Free master class in acting. That is what Cate Blanchett offers in her amazing turn in Woody Allen’s latest film, Blue Jasmine. She is a thrill to watch as a New York socialite who has become unhinged after finding out her very successful husband was actually a crook and having a string of affairs. All this renders Jasmine French (Cate Blanchett – The Curious Case of Benjamin Button, The Aviator) a pill popping, martini drinking emotional wreck who is apt to talking to herself as she remembers her life before the downfall. To watch this extremely talented actress take this loony, fragile character and make her someone we are interested in watching on screen is a wonder.
Being flat broke, single and living in a crowded apartment are not conditions that Jasmine French is used to. Jasmine’s life has fallen apart after her husband, Hal (Alec Baldwin – from television’s 30 Rock), a rich businessman, was revealed to be a crook, went to jail, committed suicide by hanging, and Jasmine had to sell all her possessions to pay back the government.
Due to her not having any money Jasmine is forced to move in with her estranged sister, Ginger (Sally Hawkins – Layer Cake, An Education), in San Francisco. The cramped quarters, Ginger’s boyfriend Chili (Bobby Cannavale – The Bone Collector, The Other Guys) always being around and Ginger’s two kids are all not things that Jasmine is used to. The sisters’ relationship has been strained since Hal lost all of Ginger and her ex-husband Augie’s (Andrew Dice Clay – Pretty in Pink, The Adventures of Ford Fairlane) money.
Self-medicating with Xanax and martinis doesn’t work as Jasmine is still preoccupied with memories of her former life. Still, she tries to recover by deciding on a career as an interior decorator, which she will study online, but first she has to take a computer course. To support herself Jasmine works during the day as a receptionist for a dentist. Even this becomes complicated when Dr. Flicker (Michael Stuhlbarg – A Serious Man, Men in Black 3) continues to make passes at her.
It seems like things might be taking a turn for the better after Jasmine and Ginger attend a party and both sisters meet new men. Ginger is quite taken with a nice guy, Al (American Hustle, The Invention of Lying) and Jasmine with a rich diplomat, Dwight (Peter Sarsgaard – Green Lantern, Jarhead). As is typical with Jasmine, lies and deceit end up ruining things for both sisters.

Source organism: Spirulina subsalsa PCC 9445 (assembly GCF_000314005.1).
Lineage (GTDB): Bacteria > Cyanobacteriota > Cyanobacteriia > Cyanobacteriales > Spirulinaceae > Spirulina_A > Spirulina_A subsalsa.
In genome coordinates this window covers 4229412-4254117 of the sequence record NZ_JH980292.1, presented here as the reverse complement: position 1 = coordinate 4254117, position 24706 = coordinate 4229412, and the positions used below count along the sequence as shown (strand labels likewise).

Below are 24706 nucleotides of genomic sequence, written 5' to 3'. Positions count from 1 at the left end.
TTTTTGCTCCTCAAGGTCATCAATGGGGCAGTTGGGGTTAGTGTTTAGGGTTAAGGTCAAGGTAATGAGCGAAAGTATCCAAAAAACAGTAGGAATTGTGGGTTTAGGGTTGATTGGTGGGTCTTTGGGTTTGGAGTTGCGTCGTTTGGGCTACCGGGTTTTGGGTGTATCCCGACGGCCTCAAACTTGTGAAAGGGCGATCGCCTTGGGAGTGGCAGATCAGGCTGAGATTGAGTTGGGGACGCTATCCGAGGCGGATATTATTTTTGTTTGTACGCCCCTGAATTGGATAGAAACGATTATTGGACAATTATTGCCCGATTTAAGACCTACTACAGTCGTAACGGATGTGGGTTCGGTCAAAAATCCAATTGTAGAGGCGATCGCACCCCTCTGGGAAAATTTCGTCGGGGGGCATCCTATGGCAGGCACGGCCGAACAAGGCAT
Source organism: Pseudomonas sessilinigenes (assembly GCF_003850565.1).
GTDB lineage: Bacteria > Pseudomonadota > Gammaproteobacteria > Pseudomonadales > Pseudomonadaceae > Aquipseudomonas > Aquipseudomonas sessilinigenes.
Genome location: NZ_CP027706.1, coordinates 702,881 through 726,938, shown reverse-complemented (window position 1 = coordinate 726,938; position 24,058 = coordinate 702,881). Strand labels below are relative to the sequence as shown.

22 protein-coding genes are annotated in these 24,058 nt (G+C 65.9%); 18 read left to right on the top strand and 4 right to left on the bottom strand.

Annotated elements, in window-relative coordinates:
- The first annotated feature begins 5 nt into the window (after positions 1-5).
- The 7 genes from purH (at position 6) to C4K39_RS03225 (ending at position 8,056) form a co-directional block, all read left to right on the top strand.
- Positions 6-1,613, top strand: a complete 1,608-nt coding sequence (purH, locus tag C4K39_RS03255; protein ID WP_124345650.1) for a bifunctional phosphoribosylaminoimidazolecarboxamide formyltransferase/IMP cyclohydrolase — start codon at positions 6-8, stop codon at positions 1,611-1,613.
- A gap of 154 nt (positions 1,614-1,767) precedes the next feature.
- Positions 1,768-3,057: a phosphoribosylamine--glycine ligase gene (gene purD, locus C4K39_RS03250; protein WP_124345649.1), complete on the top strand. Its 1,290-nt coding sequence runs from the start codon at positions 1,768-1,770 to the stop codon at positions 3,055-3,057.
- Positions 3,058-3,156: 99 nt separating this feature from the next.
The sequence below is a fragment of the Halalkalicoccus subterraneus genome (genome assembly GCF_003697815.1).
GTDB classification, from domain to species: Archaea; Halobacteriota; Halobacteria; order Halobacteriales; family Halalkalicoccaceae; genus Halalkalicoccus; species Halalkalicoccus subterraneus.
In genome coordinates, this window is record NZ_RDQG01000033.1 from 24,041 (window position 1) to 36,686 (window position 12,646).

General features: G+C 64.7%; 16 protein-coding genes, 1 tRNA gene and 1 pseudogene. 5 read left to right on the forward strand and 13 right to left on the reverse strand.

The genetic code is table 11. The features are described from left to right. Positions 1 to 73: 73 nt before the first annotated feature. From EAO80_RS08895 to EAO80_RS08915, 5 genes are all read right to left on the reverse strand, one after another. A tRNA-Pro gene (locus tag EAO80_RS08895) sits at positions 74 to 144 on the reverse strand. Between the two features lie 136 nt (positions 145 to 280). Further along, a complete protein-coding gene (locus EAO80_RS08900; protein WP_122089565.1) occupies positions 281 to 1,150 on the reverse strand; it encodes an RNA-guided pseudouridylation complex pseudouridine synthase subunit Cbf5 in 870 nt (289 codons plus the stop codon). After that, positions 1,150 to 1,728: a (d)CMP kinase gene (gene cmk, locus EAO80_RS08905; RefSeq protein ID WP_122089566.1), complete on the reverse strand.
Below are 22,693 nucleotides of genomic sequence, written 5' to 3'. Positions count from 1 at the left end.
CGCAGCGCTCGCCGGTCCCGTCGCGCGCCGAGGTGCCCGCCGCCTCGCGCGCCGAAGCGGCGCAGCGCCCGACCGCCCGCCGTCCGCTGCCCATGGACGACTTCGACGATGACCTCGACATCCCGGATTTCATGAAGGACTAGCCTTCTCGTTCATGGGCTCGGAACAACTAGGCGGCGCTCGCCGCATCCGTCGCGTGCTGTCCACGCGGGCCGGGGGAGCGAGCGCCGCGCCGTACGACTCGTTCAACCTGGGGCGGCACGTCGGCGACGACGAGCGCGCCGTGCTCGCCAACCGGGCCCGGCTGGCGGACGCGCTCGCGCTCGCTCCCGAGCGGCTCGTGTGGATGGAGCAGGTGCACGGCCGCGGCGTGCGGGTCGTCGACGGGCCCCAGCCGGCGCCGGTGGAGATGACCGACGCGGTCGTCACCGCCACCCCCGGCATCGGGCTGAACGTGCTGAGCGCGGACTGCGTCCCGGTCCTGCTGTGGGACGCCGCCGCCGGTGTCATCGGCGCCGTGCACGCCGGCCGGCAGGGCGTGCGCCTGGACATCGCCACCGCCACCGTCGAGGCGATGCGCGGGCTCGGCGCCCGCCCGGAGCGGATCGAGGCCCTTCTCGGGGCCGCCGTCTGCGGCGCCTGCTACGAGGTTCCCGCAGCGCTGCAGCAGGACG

Many watchers of the film will be reminded of the story behind the classic film a Streetcar Named Desire. This is like an updated and Woody Allen version of that tale. Woody Allen’s (Annie Hall, Midnight in Paris) decision to jump back and forth in time is perfect for the film as it leaves the viewer just as unstable as its lead character. The dialogue is typical Woody Allen in that it is witty, wild and off center. The man has always had an ability to get at the heart of the matter whether through comedy or drama and age has not diminished his sharpness.
Cate Blanchett once again demonstrates her talent, but this time, maybe more than any other time in her career, she also shows an incredible fearlessness. She does not seem to be rendered hesitant in her acting by the fact that she is portraying a character that is not very likable. Jasmine is a wreck who we don’t feel sympathy for because she is a liar, a dreadful snob and completely self absorbed. Yet despite the fact that we find Jasmine hard to like we do end up feeling sorry for her. Because of Blanchett’s impeccable timing we also see past all this to find some humour in her sorry life.
All this adds up to Woody Allen’s best film in a while and a probable addition to Cate Blanchett’s Oscar Award collection.
-Notes From the Red Carpet
-Blue Jasmine Cast Press Conference